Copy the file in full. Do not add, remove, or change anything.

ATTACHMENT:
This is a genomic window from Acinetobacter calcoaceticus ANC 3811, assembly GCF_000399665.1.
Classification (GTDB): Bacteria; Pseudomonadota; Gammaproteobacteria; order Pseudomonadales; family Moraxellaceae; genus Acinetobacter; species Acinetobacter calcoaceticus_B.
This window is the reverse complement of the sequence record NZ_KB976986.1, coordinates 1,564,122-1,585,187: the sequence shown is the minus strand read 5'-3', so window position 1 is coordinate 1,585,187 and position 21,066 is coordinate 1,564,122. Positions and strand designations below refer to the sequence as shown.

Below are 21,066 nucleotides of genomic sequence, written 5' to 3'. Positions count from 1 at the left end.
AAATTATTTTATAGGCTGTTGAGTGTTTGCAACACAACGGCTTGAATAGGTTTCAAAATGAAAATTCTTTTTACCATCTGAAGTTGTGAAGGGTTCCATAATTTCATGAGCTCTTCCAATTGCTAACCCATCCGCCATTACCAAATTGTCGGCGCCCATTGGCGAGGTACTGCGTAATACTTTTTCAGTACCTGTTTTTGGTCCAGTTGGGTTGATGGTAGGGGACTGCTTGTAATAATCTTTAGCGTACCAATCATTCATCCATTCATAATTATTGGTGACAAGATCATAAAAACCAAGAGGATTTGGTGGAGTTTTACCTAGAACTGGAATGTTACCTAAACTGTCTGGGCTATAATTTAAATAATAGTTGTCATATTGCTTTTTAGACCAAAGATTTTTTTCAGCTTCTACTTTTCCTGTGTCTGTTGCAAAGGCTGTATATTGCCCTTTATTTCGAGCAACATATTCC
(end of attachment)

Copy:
This is a genomic window from Acinetobacter calcoaceticus ANC 3811, assembly GCF_000399665.1.
Classification (GTDB): Bacteria; Pseudomonadota; Gammaproteobacteria; order Pseudomonadales; family Moraxellaceae; genus Acinetobacter; species Acinetobacter calcoaceticus_B.
This window is the reverse complement of the sequence record NZ_KB976986.1, coordinates 1,564,122-1,585,187: the sequence shown is the minus strand read 5'-3', so window position 1 is coordinate 1,585,187 and position 21,066 is coordinate 1,564,122. Positions and strand designations below refer to the sequence as shown.

Below are 21,066 nucleotides of genomic sequence, written 5' to 3'. Positions count from 1 at the left end.
AAATTATTTTATAGGCTGTTGAGTGTTTGCAACACAACGGCTTGAATAGGTTTCAAAATGAAAATTCTTTTTACCATCTGAAGTTGTGAAGGGTTCCATAATTTCATGAGCTCTTCCAATTGCTAACCCATCCGCCATTACCAAATTGTCGGCGCCCATTGGCGAGGTACTGCGTAATACTTTTTCAGTACCTGTTTTTGGTCCAGTTGGGTTGATGGTAGGGGACTGCTTGTAATAATCTTTAGCGTACCAATCATTCATCCATTCATAATTATTGGTGACAAGATCATAAAAACCAAGAGGATTTGGTGGAGTTTTACCTAGAACTGGAATGTTACCTAAACTGTCTGGGCTATAATTTAAATAATAGTTGTCATATTGCTTTTTAGACCAAAGATTTTTTTCAGCTTCTACTTTTCCTGTGTCTGTTGCAAAGGCTGTATATTGCCCTTTATTTCGAGCAACATATTCC